|Figure 5. Forest plot: D-Penicillamine versus controls, Outcome: Death.|
|Figure 6. Forest plot: D-Penicillamine versus controls, < 1500 g birth weight, Outcome: Death.|
Abnormal neurodevelopment (outcomes 1.4 and 2.4)
Only one study, reported data on abnormal neurodevelopment with long-term follow-up completed in 87.5% of the one-year survivors (Vekerdy-Lakatos 1987). There were no significant differences between the intervention groups in terms of developmental quotients, spasticity or survival. This study also did not find any differences for measures of physical growth (weight, length or head circumference) ( Analysis 1.4; Analysis 2.4; Figure 7; Figure 8).
|Figure 7. Forest plot: D-Penicillamine versus controls, Outcome: Abnormal neurodevelopment in survivors.|
|Figure 8. Forest plot: D-Penicillamine versus controls, < 1500 g birth weight, Outcome: Abnormal neurodevelopment in survivors.|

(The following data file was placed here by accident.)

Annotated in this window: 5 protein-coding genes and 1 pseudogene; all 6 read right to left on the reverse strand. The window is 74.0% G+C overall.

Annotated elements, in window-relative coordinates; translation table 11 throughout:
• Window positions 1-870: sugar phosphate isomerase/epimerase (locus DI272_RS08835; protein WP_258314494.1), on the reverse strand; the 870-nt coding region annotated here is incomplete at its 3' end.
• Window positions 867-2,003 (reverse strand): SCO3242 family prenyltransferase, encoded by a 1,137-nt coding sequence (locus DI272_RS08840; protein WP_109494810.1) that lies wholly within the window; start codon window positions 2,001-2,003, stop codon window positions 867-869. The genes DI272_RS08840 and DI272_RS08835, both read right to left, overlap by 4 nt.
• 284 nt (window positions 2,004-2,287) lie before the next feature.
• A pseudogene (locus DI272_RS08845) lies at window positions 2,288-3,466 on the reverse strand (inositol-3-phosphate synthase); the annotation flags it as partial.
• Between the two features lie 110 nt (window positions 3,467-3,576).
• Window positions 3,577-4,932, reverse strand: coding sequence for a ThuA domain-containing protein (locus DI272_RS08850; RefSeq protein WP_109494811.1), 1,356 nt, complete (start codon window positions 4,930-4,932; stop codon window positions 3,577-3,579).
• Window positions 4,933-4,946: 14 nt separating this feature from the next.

The combined outcome of death or abnormal neurodevelopment was also not different between the groups (RR0.85, 95% CI 0.58 to 1.25 ( Analysis 1.5;Figure 9). For infants less than 1500 g birth weight, the RR for death or abnormal neurodevelopmental outcome was 0.85 (95% CI 0.59 to 1.23) ( Analysis 2.5;Figure 10).
|Figure 9. Forest plot: D-Penicillamine versus controls, Outcome: Death or abnormal neurodevelopmental outcome.|
|Figure 10. Forest plot: D-Penicillamine versus controls, < 1500 g birth weight, Outcome: Death or abnormal Neurodevelopmental outcome.|
Both the trials by Lakatos and colleagues (Lakatos 1986; Lakatos 1987 (2nd trial data)), did not report any side effects from the intravenous use of D-penicillamine in neonates. In the study by Tandon 2010, four infants in the D-penicillamine group and two in the placebo group had feeding intolerance. Tandon 2010 also systematically monitored for haematological and renal parameters, showing no difference between the groups.
The primary goal of this updated review was to determine the effect of prophylactic administration of D-penicillamine on the incidence of acute ROP, severe ROP, death and neurodevelopmental outcome. We identified three primary trials and the results of our review showed no significant difference for any of these outcomes. While the Lakatos 1986 and Lakatos 1987 (2nd trial data) trials used intravenous D-penicillamine, the more recent study by Tandon 2010 used oral D-penicillamine.